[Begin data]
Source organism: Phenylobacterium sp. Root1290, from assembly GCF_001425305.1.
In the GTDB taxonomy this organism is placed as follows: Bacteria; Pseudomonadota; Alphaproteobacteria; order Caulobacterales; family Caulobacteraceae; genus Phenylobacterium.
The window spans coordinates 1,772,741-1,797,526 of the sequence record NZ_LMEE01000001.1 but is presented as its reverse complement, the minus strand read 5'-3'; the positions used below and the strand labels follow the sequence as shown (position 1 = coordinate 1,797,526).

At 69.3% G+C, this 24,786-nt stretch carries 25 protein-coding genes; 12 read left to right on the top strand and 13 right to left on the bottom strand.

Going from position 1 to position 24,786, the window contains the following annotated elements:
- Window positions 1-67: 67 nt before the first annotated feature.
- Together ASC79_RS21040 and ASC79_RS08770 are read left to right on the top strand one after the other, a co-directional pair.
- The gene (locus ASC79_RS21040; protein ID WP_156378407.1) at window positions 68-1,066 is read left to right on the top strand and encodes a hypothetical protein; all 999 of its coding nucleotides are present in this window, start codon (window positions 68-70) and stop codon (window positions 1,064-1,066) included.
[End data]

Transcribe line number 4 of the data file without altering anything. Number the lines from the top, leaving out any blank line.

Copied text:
At 69.3% G+C, this 24,786-nt stretch carries 25 protein-coding genes; 12 read left to right on the top strand and 13 right to left on the bottom strand.